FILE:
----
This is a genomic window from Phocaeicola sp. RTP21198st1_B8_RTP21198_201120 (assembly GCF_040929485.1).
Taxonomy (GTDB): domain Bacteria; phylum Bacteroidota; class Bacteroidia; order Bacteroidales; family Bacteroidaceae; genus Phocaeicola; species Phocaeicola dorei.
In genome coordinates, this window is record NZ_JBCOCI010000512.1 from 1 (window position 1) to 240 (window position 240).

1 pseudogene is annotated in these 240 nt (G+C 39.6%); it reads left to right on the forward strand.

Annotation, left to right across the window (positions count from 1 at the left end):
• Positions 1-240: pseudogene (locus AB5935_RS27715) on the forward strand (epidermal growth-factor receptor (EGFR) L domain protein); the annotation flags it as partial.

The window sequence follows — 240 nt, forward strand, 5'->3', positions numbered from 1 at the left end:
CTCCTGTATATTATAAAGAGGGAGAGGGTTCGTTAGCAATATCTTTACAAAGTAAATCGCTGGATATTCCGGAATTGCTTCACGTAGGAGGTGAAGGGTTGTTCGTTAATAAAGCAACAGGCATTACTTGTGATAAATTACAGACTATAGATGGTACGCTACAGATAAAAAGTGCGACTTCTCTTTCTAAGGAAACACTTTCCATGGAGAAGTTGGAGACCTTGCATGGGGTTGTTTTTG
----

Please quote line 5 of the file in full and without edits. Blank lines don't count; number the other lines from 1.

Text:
Annotation, left to right across the window (positions count from 1 at the left end):